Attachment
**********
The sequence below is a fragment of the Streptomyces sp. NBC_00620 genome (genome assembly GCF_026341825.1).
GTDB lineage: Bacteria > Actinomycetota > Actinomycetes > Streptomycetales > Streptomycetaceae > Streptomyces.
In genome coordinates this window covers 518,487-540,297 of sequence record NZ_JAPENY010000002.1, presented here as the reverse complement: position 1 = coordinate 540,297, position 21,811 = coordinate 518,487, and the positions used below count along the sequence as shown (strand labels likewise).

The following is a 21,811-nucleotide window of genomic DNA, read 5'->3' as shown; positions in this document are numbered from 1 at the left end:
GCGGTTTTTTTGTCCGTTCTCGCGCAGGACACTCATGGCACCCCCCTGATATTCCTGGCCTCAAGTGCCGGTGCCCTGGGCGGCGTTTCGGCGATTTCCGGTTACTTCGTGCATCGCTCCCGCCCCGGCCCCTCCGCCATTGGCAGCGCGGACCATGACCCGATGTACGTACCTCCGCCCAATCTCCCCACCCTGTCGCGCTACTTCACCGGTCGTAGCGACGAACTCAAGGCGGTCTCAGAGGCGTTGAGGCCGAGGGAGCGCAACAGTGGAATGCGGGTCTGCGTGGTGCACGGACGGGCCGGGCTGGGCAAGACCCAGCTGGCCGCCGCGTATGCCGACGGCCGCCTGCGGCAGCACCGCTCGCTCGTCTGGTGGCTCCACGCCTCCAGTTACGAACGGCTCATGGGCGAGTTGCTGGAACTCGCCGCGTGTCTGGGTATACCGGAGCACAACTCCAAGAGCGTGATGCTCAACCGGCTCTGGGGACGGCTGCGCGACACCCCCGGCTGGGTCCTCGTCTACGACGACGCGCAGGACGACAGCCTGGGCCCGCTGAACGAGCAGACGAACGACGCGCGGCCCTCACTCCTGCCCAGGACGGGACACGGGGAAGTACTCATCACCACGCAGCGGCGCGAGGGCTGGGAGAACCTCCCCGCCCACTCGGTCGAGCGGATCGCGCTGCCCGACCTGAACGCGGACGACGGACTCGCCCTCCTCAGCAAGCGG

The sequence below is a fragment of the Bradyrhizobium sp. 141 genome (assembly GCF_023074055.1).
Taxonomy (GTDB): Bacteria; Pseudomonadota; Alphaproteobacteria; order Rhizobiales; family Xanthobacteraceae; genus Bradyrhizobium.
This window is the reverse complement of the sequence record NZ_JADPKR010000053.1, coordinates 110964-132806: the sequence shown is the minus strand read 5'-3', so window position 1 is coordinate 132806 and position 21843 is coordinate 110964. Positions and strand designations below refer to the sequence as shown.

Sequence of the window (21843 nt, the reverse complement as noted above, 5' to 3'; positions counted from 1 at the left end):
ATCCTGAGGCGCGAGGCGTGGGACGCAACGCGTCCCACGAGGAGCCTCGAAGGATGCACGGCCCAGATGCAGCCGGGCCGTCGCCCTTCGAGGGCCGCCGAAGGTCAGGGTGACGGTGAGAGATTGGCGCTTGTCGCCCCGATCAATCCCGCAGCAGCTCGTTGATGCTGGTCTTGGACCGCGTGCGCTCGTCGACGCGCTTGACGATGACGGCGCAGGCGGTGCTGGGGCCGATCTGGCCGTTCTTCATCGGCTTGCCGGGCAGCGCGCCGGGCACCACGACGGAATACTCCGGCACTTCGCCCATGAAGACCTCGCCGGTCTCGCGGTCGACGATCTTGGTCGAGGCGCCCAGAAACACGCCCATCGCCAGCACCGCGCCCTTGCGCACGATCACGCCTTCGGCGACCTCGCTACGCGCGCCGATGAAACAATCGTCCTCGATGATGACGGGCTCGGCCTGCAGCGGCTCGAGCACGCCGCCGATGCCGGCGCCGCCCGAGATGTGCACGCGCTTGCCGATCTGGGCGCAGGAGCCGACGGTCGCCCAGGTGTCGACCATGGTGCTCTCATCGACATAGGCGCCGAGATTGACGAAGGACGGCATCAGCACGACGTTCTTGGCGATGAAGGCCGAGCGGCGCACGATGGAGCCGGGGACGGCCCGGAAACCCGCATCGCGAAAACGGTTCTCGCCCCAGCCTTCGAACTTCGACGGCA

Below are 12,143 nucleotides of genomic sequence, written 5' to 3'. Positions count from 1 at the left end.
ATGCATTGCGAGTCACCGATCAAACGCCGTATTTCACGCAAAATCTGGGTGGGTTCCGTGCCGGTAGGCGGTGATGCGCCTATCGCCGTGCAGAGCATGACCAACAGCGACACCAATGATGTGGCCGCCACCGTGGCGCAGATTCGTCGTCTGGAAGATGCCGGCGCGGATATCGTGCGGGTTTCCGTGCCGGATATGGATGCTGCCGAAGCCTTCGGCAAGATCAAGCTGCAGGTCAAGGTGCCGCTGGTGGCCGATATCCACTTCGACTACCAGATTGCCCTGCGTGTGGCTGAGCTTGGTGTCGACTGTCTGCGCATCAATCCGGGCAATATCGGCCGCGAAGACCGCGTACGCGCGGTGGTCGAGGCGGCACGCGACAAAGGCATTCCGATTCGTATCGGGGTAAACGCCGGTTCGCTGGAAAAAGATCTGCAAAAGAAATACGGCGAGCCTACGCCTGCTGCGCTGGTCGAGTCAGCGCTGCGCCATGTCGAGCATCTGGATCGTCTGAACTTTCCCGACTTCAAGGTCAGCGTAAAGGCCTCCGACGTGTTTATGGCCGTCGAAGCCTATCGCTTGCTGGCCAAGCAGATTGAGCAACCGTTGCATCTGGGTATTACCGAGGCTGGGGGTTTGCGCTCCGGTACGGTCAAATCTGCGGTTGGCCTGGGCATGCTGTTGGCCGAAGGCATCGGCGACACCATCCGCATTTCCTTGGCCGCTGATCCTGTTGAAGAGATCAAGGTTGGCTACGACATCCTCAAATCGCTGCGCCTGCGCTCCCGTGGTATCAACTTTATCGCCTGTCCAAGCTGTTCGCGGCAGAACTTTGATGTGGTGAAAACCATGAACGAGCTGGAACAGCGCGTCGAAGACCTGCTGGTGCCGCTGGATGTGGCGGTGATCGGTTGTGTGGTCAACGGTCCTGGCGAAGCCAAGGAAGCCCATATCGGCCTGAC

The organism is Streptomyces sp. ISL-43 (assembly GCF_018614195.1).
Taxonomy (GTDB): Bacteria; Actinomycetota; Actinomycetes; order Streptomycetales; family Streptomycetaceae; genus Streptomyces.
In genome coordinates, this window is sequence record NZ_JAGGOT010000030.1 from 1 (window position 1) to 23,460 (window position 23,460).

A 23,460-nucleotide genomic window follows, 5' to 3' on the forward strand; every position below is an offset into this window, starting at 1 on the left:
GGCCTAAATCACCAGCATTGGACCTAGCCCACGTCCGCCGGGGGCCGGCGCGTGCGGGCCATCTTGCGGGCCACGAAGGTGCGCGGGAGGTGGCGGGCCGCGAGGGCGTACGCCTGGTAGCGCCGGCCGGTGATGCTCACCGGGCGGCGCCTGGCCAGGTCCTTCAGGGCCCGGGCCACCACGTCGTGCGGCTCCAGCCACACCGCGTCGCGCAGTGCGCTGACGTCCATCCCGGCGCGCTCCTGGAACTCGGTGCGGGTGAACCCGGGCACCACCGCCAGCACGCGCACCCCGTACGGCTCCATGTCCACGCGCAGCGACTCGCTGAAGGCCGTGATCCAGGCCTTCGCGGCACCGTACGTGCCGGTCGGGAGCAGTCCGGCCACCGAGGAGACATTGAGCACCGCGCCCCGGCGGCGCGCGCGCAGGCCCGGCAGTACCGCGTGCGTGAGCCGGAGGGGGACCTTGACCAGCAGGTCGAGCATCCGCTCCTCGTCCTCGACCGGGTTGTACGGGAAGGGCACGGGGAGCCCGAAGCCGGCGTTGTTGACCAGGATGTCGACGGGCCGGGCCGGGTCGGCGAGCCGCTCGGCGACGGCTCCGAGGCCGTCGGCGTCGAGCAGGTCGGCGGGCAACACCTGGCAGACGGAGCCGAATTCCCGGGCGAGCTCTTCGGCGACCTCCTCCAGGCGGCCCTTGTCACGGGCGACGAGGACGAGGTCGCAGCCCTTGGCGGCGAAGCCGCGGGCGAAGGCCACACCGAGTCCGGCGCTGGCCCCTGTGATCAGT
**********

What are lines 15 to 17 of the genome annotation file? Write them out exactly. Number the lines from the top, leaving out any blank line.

In genome coordinates, this window is sequence record NZ_JAGGOT010000030.1 from 1 (window position 1) to 23,460 (window position 23,460).

A 23,460-nucleotide genomic window follows, 5' to 3' on the forward strand; every position below is an offset into this window, starting at 1 on the left:
GGCCTAAATCACCAGCATTGGACCTAGCCCACGTCCGCCGGGGGCCGGCGCGTGCGGGCCATCTTGCGGGCCACGAAGGTGCGCGGGAGGTGGCGGGCCGCGAGGGCGTACGCCTGGTAGCGCCGGCCGGTGATGCTCACCGGGCGGCGCCTGGCCAGGTCCTTCAGGGCCCGGGCCACCACGTCGTGCGGCTCCAGCCACACCGCGTCGCGCAGTGCGCTGACGTCCATCCCGGCGCGCTCCTGGAACTCGGTGCGGGTGAACCCGGGCACCACCGCCAGCACGCGCACCCCGTACGGCTCCATGTCCACGCGCAGCGACTCGCTGAAGGCCGTGATCCAGGCCTTCGCGGCACCGTACGTGCCGGTCGGGAGCAGTCCGGCCACCGAGGAGACATTGAGCACCGCGCCCCGGCGGCGCGCGCGCAGGCCCGGCAGTACCGCGTGCGTGAGCCGGAGGGGGACCTTGACCAGCAGGTCGAGCATCCGCTCCTCGTCCTCGACCGGGTTGTACGGGAAGGGCACGGGGAGCCCGAAGCCGGCGTTGTTGACCAGGATGTCGACGGGCCGGGCCGGGTCGGCGAGCCGCTCGGCGACGGCTCCGAGGCCGTCGGCGTCGAGCAGGTCGGCGGGCAACACCTGGCAGACGGAGCCGAATTCCCGGGCGAGCTCTTCGGCGACCTCCTCCAGGCGGCCCTTGTCACGGGCGACGAGGACGAGGTCGCAGCCCTTGGCGGCGAAGCCGCGGGCGAAGGCCACACCGAGTCCGGCGCTGGCCCCTGTGATCAGT